Princeton University to Offer Free Online Classes

The History of the World since 1300, Computer Architecture, and and Statistics One are just some of the Princeton University courses you can take without ever applying to Princeton, paying tuition or even stepping on to the campus, thanks to a new partnership between the school and a new online education organization founded by two Stanford University professors.

As part of efforts to use technology to enhance the Princeton academic experience and enable faculty to extend their teaching beyond the physical borders of the campus, the University is exploring the development of online class materials through the new education platform Coursera.

Princeton will join Stanford University, the University of Michigan and the University of Pennsylvania in developing web-based course materials covering a variety of academic fields.

“The Coursera platform will allow our faculty to explore ways to improve teaching in our own classrooms, while at the same time allowing them to make exceptional educational opportunities available well beyond the confines of our campus,” Princeton President Shirley M. Tilghman said in a release about the partnership. “We are very pleased that faculty in a broad range of disciplines are interested in tailoring the use of this technology to their own particular courses for the purposes of improving both the impact and the scope of their teaching.”

Coursera, which was founded in 2011 by two Stanford computer science professors, is modeled on an interactive learning experience. The Coursera website features recorded video lectures that are embedded with quizzes and interactive exercises as well as forums for viewers to discuss materials and pose questions. Users from around the world may access Coursera for free.

“Coursera’s innovative platform will provide valuable opportunities for some Princeton professors who want to use online supplements to enhance their classroom teaching in ways that reinforce Princeton’s vibrant culture of student engagement,” University Provost Christopher Eisgruber said. “Princeton will also continue efforts to identify other collaborations and approaches that facilitate the pedagogical initiatives of its faculty, whether they are invoking new technologies or sustaining the virtues of traditional teaching methods.”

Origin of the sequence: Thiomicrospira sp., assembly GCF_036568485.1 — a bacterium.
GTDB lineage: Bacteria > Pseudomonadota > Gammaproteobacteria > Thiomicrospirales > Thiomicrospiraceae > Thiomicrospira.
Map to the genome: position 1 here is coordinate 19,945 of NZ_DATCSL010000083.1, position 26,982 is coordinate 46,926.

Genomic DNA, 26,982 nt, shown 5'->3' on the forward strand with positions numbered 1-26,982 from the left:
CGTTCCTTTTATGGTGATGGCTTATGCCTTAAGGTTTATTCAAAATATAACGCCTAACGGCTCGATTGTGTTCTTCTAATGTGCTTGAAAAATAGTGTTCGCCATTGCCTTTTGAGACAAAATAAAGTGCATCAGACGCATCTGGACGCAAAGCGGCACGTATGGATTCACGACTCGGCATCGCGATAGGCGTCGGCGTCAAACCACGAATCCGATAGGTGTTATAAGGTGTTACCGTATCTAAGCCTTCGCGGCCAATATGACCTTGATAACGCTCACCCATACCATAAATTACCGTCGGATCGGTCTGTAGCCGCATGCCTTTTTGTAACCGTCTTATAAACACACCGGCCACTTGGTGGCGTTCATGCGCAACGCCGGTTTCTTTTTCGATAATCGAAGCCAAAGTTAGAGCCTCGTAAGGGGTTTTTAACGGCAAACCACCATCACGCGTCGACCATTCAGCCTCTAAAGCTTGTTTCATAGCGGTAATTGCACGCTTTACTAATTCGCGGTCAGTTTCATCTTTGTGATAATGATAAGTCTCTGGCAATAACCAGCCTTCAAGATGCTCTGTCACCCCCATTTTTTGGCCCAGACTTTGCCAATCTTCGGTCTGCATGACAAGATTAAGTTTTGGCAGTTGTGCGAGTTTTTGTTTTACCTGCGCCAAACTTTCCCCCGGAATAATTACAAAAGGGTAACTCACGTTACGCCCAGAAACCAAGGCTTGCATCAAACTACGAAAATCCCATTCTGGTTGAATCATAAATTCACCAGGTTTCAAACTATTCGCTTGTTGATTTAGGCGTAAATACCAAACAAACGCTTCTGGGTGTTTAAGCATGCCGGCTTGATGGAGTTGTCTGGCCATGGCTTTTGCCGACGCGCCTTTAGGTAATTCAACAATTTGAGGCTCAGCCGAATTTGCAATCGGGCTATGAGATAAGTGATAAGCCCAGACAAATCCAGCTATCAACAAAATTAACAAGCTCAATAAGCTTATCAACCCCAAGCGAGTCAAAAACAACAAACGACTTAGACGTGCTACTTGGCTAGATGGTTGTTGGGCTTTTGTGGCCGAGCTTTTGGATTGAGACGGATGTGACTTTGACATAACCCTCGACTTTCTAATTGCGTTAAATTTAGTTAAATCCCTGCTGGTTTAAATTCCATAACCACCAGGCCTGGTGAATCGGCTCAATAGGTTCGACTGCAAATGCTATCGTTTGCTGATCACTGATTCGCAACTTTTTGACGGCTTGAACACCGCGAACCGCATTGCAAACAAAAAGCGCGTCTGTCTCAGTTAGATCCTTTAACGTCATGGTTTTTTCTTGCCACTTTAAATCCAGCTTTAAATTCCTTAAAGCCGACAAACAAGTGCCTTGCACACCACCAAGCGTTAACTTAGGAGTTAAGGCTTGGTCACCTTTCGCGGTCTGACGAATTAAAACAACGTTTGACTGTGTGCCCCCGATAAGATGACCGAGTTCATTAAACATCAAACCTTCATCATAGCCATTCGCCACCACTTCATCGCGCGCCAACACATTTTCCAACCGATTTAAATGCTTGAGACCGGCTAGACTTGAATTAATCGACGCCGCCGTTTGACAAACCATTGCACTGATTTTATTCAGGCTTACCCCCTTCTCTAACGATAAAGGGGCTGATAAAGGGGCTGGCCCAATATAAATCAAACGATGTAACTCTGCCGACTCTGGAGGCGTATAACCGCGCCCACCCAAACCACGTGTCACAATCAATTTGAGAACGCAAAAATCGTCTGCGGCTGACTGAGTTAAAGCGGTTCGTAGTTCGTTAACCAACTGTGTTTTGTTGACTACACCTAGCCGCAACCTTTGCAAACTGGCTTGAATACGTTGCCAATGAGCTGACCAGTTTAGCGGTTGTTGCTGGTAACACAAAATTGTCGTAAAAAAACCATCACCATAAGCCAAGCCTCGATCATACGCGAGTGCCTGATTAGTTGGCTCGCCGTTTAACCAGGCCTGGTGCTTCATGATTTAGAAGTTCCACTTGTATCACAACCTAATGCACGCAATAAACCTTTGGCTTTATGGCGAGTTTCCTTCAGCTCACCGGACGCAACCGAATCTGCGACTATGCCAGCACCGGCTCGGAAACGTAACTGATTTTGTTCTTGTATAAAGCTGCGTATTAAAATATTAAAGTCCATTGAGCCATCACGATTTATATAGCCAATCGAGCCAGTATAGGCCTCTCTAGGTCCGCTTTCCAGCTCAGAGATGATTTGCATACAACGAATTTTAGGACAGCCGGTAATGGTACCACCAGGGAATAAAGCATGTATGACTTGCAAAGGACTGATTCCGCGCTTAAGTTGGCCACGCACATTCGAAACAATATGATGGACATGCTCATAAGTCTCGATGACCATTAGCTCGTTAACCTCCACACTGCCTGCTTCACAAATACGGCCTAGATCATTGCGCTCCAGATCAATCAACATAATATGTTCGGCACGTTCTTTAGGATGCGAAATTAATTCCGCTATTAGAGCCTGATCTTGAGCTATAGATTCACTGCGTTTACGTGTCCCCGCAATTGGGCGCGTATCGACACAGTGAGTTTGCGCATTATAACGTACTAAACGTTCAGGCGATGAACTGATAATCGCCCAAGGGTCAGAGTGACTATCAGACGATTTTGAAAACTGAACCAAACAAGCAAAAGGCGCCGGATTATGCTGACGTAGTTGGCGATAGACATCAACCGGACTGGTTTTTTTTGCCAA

Deputy Dean of the College Clayton Marsh, who is helping oversee the collaboration with Coursera, said the venture is part of Princeton’s broader efforts to support and encourage innovative uses of technology in teaching and learning.

The self-assessments embedded within the pre-recorded online materials, for example, provide faculty with real-time feedback about student learning so that classes may be used in more focused ways to address areas that require special attention.

“Students will be able to work through and review pre-recorded course materials at their own pace, giving them a better chance to master difficult concepts that are especially elusive when presented through the fleeting medium of live lecture,” Marsh said.

Psychology professor Andrew Conway said online lectures could supplement a course much like a good textbook, meaning more class time could be devoted to discussion.

Historian Jeremy Adelman, the director of the Council for International Teaching and Research, said such educational technologies promote more experimental and global learning opportunities. Coursera also supports supplemental materials such as interactive maps, he said.

“One of my big themes is change in global commerce,” Adelman said. “Imagine during the first weeks of the course asking students to go online to fill in a blank map of the world with what they have learned about what commodities were traded, who did the trading, where the main arrows of long-distance of trade are traced, and the technologies and religious beliefs of merchants…The point is, what is posted is not just my lectures and my chosen readings, but the product of the students.”

Adelman said the opportunity to share lectures with a worldwide audience is also an exciting prospect.

“My first priority is to my students at Princeton, but what I can share with them and encourage them to explore can equally be of value to others,” he said.

According to the Coursera website, the first Princeton class, Introduction to Sociology, begins in June. The six-week class will be taught by Mitchell Duneier. The class is one of eight Princeton offerings listed so far.